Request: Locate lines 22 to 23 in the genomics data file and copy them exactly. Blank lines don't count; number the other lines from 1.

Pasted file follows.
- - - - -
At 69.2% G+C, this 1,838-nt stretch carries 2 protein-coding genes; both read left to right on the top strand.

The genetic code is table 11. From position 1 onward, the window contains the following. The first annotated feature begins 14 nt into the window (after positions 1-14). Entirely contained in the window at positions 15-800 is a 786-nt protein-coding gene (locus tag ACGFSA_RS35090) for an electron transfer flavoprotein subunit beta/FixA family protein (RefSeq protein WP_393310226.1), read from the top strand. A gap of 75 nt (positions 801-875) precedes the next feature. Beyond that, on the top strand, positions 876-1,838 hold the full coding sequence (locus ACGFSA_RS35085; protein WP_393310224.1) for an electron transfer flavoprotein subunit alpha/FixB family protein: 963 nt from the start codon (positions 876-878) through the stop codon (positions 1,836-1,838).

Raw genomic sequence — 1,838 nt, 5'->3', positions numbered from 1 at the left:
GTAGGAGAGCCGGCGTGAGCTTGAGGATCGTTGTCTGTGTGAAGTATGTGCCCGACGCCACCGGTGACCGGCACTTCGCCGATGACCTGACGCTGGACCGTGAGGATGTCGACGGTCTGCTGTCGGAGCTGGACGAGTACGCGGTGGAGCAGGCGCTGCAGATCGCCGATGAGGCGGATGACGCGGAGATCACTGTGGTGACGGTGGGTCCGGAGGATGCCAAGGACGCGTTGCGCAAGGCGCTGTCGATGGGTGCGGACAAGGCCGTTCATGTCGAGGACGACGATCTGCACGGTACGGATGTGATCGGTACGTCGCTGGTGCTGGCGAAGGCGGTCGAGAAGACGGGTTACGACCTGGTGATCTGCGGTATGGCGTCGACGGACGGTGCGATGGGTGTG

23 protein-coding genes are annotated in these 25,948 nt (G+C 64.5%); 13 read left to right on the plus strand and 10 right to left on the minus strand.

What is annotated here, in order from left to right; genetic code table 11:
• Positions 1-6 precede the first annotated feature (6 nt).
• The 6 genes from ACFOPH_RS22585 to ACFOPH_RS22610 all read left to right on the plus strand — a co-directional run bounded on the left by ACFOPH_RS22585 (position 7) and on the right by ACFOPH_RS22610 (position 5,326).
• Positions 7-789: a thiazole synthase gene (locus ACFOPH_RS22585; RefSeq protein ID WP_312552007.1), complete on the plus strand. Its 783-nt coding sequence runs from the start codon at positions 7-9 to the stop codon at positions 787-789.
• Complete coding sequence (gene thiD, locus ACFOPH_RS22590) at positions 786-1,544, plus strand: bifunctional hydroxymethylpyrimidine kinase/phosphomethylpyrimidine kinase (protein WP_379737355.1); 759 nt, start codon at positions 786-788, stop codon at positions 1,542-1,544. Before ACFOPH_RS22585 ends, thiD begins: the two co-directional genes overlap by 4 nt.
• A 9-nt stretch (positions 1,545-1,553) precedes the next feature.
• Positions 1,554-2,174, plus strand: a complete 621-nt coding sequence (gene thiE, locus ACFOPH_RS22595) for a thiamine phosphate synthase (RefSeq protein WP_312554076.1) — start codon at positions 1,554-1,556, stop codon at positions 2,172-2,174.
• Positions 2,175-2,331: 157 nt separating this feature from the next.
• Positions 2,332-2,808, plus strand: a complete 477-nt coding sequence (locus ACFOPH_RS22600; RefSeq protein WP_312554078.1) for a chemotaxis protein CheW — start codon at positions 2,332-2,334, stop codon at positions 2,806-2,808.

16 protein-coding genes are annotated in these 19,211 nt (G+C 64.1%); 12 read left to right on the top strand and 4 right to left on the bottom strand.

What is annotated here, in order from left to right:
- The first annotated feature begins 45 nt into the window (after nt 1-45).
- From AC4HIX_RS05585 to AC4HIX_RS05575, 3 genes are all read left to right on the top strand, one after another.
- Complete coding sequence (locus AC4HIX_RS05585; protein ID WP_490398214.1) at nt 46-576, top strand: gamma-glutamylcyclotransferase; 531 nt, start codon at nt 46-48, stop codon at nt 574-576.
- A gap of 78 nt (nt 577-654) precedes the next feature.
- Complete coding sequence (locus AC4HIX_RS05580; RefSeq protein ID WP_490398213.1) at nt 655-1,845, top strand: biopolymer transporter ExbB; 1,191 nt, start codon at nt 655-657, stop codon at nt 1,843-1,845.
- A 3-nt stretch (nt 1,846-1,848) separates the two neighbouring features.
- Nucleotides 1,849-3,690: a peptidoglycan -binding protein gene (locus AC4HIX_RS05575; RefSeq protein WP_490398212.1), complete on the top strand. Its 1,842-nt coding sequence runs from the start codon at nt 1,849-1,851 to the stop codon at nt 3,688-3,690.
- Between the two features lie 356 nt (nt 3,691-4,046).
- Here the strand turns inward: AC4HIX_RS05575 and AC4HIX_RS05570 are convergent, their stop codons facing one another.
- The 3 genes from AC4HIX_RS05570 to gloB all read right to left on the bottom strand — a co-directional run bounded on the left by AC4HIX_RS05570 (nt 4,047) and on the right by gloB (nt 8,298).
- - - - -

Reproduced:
- A 3-nt stretch (nt 1,846-1,848) separates the two neighbouring features.
- Nucleotides 1,849-3,690: a peptidoglycan -binding protein gene (locus AC4HIX_RS05575; RefSeq protein WP_490398212.1), complete on the top strand. Its 1,842-nt coding sequence runs from the start codon at nt 1,849-1,851 to the stop codon at nt 3,688-3,690.